The University of Plymouth has been verified carbon neutral in further recognition of its pioneering efforts in net zero innovation, research and teaching.
The awarding of PAS 2060 verification, an independent and internationally recognised standard for carbon neutrality, acknowledges the University’s ongoing work to reduce the carbon impact of its campuses and operations.
It becomes only the second UK university to achieve the status and Professor Judith Petts CBE, Vice-Chancellor of the University of Plymouth, said: “This achievement is an important step on our path to net zero. It is something of which everyone connected to the university can be proud as they have all played their part in helping push us towards our targets. It is further evidence that we are not just talking the talk when it comes to sustainability, but are committed to working with communities, industry, policy makers and individuals to bring about the seismic shifts and cultural changes our planet needs to survive.”
Since declaring a climate emergency in 2019, the University has held the ambition of delivering net zero emissions from scope 1 and 2 – which covers gas, electricity and a number of other fuels – by 2025.
Its latest Sustainability Report shows it has achieved that target three years ahead of schedule through reducing those emissions by 78% since 2005.
While carbon reduction remains its priority, the University has chosen to invest in carbon offsets for the remainder of the emissions while continuing to work on reducing them.
It has also more than halved its carbon footprint since 1990 and significantly reduced selected scope 3 emissions including water, waste and business travel.
That offsetting investment in a series of international clean energy programmes – in addition to the ongoing carbon reduction efforts – has enabled to it be independently verified by the NQA as carbon neutral.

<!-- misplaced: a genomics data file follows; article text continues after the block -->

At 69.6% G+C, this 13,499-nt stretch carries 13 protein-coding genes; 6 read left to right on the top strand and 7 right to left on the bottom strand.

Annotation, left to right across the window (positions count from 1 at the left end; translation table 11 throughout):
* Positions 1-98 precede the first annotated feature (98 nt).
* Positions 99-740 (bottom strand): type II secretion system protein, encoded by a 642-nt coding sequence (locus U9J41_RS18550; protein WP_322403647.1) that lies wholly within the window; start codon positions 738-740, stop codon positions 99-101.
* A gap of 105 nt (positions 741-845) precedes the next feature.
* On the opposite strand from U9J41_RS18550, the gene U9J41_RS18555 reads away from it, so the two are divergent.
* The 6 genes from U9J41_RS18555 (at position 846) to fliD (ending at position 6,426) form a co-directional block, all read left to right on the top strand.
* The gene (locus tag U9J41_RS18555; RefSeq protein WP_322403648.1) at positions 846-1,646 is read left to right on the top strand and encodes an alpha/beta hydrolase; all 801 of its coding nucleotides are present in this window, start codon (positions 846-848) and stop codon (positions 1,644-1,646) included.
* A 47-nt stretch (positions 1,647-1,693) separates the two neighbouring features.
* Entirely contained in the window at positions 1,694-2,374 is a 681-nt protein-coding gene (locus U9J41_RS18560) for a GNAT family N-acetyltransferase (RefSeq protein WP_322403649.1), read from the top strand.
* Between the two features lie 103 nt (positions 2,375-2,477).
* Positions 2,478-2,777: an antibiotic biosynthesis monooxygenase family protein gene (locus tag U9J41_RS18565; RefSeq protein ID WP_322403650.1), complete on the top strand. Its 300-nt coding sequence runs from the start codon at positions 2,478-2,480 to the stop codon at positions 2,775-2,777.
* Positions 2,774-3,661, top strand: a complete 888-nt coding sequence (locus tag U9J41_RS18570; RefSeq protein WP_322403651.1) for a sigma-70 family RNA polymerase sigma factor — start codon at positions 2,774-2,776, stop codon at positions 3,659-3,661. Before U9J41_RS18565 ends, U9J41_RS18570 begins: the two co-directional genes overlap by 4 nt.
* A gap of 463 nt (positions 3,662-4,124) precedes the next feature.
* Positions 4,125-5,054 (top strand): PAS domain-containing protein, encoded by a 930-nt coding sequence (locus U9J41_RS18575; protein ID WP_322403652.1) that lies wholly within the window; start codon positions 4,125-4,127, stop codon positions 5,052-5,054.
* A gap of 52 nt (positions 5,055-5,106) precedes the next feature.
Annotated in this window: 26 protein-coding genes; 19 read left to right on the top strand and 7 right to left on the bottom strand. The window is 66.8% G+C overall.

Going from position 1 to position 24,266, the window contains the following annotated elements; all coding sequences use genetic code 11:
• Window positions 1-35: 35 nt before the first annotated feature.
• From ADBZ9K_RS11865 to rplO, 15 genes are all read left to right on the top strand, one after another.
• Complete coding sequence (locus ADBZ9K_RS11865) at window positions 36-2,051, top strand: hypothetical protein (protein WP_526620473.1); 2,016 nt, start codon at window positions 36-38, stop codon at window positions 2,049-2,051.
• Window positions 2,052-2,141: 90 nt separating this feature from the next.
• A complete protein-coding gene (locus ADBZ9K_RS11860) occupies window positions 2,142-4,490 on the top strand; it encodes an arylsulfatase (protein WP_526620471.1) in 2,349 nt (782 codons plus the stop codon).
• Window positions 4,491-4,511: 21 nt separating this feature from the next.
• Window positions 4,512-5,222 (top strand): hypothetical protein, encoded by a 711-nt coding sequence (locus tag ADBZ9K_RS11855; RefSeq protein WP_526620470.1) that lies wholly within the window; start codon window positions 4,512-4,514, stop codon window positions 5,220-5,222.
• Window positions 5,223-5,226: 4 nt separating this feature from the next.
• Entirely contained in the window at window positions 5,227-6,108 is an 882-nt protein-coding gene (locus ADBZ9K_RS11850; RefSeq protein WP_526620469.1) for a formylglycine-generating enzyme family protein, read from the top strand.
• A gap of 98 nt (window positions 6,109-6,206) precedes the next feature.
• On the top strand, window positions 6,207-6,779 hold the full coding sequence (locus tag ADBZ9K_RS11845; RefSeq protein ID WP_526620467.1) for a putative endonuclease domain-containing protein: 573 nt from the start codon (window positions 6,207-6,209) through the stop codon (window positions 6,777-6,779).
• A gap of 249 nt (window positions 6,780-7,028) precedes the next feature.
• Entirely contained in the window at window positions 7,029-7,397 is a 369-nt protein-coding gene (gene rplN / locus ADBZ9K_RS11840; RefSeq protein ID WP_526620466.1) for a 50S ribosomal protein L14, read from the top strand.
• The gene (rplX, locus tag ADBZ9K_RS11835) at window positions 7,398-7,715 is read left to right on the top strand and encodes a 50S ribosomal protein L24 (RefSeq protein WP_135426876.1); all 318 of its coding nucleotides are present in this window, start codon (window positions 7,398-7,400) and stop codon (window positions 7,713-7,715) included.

Dr Samantha Davies, Head of Sustainability at the University, added: “Carbon reduction remains our ultimate priority, but due to current technologies some offsetting is unavoidable at this time. Where we have offset, we have taken steps to ensure any investment is being directed into projects where it will make a difference to communities while having the least possible environmental impact. That echoes our own ethos, one we are committed to driving forward now and in the future.”
The PAS 2060 verification is the latest accolade the University has achieved in relation to sustainability commitments.
To build on them, it has committed to reducing its mains grid electricity use by at least 20%, and mains gas by 25%, by 2030 with the added intention of supporting further reductions through wider energy generation projects.
In recent years, it has made major investments in renewable energy installations across its campuses while ensuring its power is generated from clean energy sources.
Two new buildings on campus – the Babbage Building, which will transform the University’s engineering and design research and teaching; and InterCity Place, a brand new space to train and develop the next generation of nurses, midwives and allied health professionals – will open later this year, and are being constructed using state of the art low energy technologies.
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